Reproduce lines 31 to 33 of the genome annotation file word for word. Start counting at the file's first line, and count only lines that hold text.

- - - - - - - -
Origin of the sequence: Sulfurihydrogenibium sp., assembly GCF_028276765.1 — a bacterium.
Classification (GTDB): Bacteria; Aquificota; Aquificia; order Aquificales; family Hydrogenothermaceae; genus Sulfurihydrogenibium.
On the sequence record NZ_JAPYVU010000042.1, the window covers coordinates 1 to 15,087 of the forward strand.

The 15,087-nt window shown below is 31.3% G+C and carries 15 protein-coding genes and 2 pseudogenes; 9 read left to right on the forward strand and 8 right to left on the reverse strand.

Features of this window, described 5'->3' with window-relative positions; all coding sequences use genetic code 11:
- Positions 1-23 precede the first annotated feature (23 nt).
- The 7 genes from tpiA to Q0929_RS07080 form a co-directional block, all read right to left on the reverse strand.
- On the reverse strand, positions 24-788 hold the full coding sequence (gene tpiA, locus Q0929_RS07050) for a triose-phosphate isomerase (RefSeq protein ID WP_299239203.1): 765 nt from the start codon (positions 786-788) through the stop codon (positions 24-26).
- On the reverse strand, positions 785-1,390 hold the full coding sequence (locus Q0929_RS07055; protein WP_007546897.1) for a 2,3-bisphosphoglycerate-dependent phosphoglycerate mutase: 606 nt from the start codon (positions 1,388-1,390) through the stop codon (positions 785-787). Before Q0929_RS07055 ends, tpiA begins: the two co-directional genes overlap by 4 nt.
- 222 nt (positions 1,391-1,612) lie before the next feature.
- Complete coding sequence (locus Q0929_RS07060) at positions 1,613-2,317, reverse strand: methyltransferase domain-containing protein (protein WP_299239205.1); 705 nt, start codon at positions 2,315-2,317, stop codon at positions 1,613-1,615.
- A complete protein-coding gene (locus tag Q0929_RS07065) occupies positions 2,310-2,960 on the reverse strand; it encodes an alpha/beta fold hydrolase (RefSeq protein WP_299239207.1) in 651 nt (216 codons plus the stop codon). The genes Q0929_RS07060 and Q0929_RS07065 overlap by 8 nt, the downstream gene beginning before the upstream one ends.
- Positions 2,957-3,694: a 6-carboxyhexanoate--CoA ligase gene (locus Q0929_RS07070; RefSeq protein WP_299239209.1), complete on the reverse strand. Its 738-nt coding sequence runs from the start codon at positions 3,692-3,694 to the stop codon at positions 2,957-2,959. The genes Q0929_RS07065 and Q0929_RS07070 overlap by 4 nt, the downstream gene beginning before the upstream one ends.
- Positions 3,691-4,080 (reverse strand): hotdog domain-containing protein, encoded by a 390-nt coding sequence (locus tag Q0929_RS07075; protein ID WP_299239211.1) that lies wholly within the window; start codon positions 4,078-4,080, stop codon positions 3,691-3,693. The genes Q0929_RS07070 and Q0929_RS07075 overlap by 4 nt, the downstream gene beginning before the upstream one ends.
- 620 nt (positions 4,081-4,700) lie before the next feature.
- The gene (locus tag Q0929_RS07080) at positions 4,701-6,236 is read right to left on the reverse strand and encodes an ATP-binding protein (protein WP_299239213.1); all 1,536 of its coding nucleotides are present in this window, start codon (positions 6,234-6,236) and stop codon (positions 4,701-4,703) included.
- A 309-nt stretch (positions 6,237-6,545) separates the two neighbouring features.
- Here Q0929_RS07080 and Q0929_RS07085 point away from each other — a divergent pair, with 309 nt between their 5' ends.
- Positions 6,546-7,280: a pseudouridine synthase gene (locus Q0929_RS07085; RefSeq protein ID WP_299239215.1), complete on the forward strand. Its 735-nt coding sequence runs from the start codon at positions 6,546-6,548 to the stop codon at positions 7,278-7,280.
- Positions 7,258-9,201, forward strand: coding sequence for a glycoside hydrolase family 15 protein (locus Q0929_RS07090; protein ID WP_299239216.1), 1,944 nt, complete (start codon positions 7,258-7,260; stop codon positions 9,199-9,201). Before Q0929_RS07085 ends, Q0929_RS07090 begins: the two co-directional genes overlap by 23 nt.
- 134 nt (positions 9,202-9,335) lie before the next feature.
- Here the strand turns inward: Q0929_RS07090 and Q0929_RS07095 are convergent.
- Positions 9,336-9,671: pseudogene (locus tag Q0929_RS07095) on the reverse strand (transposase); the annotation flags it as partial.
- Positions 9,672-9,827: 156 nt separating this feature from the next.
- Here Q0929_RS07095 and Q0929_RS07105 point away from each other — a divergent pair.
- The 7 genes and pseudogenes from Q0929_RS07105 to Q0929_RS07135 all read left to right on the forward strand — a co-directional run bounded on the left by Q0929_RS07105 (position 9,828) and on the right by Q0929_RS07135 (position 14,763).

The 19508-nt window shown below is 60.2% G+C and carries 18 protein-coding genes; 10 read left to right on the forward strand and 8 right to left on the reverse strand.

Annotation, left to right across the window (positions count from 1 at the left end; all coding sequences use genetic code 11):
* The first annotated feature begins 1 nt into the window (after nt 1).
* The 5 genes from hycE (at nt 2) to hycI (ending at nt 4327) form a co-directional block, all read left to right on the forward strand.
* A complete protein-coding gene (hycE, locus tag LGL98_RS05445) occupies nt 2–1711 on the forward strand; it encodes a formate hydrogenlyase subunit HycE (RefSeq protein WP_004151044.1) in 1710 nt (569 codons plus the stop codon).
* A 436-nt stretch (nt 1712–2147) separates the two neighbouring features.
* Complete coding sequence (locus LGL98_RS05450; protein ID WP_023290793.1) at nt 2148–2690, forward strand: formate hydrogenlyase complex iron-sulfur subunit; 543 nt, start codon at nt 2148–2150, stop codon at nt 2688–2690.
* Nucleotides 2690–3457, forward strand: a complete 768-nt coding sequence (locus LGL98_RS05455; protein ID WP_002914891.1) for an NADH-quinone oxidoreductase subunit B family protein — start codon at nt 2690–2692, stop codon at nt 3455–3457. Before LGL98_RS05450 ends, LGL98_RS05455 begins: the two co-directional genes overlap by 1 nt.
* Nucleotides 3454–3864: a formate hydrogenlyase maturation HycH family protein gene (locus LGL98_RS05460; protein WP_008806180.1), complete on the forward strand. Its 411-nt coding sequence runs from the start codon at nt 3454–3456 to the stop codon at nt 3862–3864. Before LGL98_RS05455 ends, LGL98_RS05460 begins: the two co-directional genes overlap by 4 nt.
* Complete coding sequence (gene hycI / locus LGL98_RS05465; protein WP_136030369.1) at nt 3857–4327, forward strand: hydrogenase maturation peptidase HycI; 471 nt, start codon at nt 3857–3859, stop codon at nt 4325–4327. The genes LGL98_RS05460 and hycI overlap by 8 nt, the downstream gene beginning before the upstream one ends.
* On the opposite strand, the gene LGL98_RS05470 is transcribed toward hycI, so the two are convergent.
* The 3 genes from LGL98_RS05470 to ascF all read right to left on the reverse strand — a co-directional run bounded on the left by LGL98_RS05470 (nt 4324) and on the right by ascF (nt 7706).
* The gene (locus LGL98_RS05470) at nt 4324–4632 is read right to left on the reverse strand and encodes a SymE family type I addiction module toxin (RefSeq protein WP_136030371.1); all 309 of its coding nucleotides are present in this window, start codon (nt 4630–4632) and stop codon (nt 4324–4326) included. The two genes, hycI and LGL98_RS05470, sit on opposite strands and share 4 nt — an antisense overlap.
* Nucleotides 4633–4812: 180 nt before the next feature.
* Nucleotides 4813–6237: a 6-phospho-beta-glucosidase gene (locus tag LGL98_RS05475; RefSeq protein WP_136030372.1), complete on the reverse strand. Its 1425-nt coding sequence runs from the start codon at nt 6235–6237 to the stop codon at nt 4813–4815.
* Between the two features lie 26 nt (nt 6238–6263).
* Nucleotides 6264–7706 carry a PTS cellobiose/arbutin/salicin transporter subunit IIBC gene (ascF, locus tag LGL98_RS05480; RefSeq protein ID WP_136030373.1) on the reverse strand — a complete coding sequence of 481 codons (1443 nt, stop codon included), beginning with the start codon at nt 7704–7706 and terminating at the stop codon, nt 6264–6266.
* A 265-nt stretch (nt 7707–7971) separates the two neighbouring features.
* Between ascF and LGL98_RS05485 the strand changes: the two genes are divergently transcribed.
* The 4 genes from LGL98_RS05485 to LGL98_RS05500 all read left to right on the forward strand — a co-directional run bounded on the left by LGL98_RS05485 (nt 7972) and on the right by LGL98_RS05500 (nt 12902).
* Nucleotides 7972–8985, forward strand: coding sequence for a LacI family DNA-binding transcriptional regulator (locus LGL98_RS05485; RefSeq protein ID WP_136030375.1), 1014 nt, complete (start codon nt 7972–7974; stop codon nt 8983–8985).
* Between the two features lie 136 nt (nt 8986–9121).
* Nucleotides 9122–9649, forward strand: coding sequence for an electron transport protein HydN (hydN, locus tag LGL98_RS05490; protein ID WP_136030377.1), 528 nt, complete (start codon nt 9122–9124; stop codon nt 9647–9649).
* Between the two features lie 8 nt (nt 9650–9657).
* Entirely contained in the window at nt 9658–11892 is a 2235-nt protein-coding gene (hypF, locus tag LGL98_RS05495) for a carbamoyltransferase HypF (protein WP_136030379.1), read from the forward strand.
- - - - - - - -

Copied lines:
* A complete protein-coding gene (hycE, locus tag LGL98_RS05445) occupies nt 2–1711 on the forward strand; it encodes a formate hydrogenlyase subunit HycE (RefSeq protein WP_004151044.1) in 1710 nt (569 codons plus the stop codon).
* A 436-nt stretch (nt 1712–2147) separates the two neighbouring features.
* Complete coding sequence (locus LGL98_RS05450; protein ID WP_023290793.1) at nt 2148–2690, forward strand: formate hydrogenlyase complex iron-sulfur subunit; 543 nt, start codon at nt 2148–2150, stop codon at nt 2688–2690.